Ben Turner is a musician and songwriter, and these interests have driven him to embrace the manipulation of sound in the home recording studio. He is a music therapist, with a background in various age groups and populations. He attended the College of Wooster and the Cleveland Music Therapy Consortium. He believes that improvisation and audio recording are great platforms for embracing innate musicality, and integrating the head and the heart.

Workshop fees
To reserve a seat in the workshop, please register using the link below:

Creating and defining the artifact
Registration for one
$35.00

The Science of Sound: Getting familiar with gear: Hardware and software
December 14, 2019

About the workshop
There are many things to consider when deciding what to use to record and manipulate sound. Selecting recording software and the hardware is often an experiment within itself and basic gear knowledge can eliminate some of the guesswork involved. In this workshop, participants will be introduced to Cakewalk, a music production software package suitable for novices (software information available at https://www.bandlab.com/products/cakewalk/).

In this introductory hands-on workshop, participants will:

  • Learn about various software tools that can be used to manipulate sound, with an emphasis on the music production software Cakewalk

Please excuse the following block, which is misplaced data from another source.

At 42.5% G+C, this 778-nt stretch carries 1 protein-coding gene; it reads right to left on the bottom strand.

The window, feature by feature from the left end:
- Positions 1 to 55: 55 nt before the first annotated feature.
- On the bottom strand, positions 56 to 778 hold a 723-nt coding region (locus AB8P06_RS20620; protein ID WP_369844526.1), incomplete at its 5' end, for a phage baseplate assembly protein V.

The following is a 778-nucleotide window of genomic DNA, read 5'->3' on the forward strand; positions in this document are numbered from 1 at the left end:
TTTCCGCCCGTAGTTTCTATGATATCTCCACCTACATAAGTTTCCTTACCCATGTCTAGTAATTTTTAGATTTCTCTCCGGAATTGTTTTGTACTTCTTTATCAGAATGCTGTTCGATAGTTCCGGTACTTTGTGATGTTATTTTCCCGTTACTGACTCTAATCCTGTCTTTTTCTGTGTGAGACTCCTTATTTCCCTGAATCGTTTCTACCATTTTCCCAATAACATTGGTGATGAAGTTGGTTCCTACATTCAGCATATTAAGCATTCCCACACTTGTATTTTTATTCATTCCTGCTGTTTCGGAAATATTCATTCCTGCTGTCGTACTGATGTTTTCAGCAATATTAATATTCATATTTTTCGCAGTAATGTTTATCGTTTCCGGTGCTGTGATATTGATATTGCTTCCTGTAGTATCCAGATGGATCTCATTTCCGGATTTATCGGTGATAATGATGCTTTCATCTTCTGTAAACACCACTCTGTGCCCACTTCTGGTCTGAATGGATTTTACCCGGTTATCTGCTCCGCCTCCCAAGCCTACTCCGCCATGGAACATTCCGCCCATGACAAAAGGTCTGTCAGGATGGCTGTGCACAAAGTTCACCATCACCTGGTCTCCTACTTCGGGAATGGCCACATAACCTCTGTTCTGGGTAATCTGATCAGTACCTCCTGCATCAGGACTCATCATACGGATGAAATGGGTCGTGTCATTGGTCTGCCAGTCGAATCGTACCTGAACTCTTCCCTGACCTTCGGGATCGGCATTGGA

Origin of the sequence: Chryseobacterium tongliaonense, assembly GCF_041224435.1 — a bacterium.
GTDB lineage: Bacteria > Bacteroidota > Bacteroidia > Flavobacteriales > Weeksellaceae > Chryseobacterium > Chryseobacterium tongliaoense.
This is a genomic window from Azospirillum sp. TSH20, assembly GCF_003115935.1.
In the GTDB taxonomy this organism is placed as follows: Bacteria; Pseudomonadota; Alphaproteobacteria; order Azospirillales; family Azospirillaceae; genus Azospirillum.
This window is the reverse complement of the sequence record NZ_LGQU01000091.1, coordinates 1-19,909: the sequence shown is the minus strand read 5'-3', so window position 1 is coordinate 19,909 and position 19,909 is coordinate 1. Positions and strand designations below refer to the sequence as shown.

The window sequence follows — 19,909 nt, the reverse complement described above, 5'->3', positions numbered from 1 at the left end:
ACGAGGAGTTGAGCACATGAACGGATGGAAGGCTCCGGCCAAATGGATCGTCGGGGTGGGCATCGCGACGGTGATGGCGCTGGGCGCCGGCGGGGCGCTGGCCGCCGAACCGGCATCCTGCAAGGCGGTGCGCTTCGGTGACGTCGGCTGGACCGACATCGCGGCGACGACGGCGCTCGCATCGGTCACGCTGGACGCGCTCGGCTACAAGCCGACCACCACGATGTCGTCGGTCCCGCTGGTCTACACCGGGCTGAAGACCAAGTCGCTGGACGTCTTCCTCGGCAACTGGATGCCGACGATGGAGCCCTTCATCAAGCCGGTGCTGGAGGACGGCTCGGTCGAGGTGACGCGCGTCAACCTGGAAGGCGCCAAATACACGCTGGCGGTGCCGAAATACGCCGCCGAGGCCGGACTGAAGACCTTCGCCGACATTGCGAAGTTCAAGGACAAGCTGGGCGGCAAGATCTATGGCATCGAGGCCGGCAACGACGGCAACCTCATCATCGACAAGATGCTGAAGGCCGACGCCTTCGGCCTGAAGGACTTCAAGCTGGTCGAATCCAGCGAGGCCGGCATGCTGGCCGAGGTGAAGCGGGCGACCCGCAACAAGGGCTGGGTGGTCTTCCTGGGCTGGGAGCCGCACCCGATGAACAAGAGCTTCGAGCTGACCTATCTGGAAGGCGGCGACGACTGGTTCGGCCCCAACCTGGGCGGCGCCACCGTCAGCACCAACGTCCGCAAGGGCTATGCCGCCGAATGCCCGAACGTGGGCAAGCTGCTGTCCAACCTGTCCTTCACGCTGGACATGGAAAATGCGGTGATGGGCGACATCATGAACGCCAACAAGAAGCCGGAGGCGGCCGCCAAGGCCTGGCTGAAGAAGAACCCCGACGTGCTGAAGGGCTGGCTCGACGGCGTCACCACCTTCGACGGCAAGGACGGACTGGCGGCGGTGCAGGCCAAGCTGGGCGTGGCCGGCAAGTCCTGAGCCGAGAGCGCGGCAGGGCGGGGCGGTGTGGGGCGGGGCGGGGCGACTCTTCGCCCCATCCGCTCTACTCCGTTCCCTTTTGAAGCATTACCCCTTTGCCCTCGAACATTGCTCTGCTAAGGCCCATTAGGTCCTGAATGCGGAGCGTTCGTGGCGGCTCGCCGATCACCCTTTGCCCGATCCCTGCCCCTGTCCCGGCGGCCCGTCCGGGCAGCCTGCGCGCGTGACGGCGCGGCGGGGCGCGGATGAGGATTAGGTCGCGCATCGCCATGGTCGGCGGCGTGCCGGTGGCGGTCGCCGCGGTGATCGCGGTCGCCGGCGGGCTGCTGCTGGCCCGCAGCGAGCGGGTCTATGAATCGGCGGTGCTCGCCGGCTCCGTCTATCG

• Learn about the basics of music production hardware; details will be covered in a handout.
  • Understand how to connect gear, which includes dos and don’ts. The process of audio setup will be demystified.
  • Learn how to set up audio tracks and record.

About the Science of Sound workshop series
The primary purposes of this series is to provide introductory-level, hands-on instruction in electronic music making over a range of approaches and to demystify electronic music and electronic music composition. This workshop series is not centered around learning specific technologies or electronic music generating equipment as such, or learning the newest technologies for their own sake; instead, they will learn how to learn new tools. Particular technologies and applications introduced in the series will play a supporting role in teaching participants the fundamentals of sound and the physics of sound as it pertains to experimental and electronic music making.

This workshop series is divided into four sections covering the various approaches contemporary electronic musicians and composers take regarding the technologies they prefer to utilize:

  • Fundamentals of physics, mathematics and music
  • Using the iPad to make music
  • Introduction to coding and open source computer applications